||Key Metrics: Earned Subscribers
Secondary metrics: Earned Views, Engagement Rate
Once you have determined the goals your brand wants to achieve with YouTube video advertising, you can decide where you want to drive people once they click on your video ad. You can direct users to one of three destinations:
- Brand’s Website: direct users to a website URL that’s relevant to the video ad.
- Choose this destination if you want users to take action on your website.
- Brand’s YouTube Channel: direct users to your YouTube Channel.
- Choose this destination if you want to grow your audience and drive engagement on YouTube.
- Specific Product Description Pages, with TrueView for Shopping
- Choose this destination if you want to encourage users to make a purchase.
Whether you direct users to your brand’s website or your YouTube channel, the destination should be related to the goals for your YouTube video advertising strategy. For example, if your video is advertising a new product, you’ll want to direct users to a relevant URL on your website that contains details about this new product so the user can learn more or purchase the product. If you want to grow your brand’s audience on YouTube, send users to your YouTube channel.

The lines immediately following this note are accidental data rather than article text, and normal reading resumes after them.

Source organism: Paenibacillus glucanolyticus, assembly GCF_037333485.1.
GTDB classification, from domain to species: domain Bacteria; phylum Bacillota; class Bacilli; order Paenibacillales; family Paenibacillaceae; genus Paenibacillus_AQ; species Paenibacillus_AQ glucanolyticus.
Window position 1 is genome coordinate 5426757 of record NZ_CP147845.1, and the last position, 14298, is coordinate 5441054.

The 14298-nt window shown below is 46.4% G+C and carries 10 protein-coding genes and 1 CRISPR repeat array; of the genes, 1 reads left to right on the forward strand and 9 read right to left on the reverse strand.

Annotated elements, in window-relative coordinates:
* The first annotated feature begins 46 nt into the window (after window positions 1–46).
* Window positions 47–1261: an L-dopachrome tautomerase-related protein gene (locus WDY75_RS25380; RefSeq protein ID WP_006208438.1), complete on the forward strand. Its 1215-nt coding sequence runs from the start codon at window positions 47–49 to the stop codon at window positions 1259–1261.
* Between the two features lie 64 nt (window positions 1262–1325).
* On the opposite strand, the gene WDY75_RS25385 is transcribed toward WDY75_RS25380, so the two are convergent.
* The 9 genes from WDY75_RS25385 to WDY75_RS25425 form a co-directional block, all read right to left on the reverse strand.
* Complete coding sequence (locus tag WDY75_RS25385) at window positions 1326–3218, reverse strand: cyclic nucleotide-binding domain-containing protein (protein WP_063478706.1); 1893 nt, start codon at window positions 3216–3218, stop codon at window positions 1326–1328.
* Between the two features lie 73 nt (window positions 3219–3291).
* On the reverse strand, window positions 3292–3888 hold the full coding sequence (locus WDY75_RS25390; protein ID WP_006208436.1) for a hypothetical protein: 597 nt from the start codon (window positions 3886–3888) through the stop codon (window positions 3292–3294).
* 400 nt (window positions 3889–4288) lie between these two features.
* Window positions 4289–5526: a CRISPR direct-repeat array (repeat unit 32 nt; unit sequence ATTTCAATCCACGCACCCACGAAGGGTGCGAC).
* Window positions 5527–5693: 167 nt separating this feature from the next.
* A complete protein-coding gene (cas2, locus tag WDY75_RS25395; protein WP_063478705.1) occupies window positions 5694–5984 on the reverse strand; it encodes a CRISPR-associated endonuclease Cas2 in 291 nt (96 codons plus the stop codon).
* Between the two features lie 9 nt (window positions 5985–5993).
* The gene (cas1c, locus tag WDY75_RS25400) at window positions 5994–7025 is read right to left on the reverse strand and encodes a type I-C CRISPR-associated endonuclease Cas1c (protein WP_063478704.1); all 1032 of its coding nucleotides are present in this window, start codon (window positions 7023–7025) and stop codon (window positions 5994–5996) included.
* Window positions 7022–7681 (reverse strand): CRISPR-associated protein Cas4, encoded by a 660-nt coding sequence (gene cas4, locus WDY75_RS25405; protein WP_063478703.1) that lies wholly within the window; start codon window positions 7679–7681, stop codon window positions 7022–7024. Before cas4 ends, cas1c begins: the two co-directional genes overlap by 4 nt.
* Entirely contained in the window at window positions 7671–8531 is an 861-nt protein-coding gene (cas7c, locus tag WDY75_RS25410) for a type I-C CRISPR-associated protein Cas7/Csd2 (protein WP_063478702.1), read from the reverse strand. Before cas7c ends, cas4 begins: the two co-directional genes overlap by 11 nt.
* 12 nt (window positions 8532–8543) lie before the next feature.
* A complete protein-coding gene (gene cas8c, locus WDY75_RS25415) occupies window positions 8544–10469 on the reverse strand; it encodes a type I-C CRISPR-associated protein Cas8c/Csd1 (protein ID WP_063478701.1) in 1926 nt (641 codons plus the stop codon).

Within Google Ads, advertisers can build video campaigns with several different YouTube ad formats to choose from. It’s important to choose a format that best aligns with your end goals. Keep reading to learn about each format and when to use each.
With TrueView Ads, the advertiser is only charged when viewers watch or interact with certain parts of your video. You can choose from two overarching types of TrueView Ads: In-Stream or Video Discovery.
- Description: Run before, during, or after feature videos on YouTube or on partner sites and apps. They give viewers the option to skip the ad after 5 seconds.
- When to use this YouTube ad format: Use TrueView In-Stream (with a static companion banner) when you want raise brand awareness and advertise to your target market where they are already engaging and watching videos.
- When you’re charged: When a viewer watches 30 seconds of your video (or the duration if it’s shorter than 30 seconds) or engages in other video interactions, such as clicks on the call-to-action overlays (CTAs), cards, or companion banners.
- Where the ads appear: TrueView In-Stream ads can appear on videos across YouTube and on video publisher sites, games, and apps on the Display Network. However, you can adjust settings to only show ads on www.youtube.com, as well as apply content exclusions for brand safety.
- Description: TrueView for Shopping ads are the same as TrueView In-Stream ads, but with one important difference: Instead of using a static image as a companion banner, an advertiser can utilize its Google Merchant Center product feed to show relevant PLA ads alongside the video ad.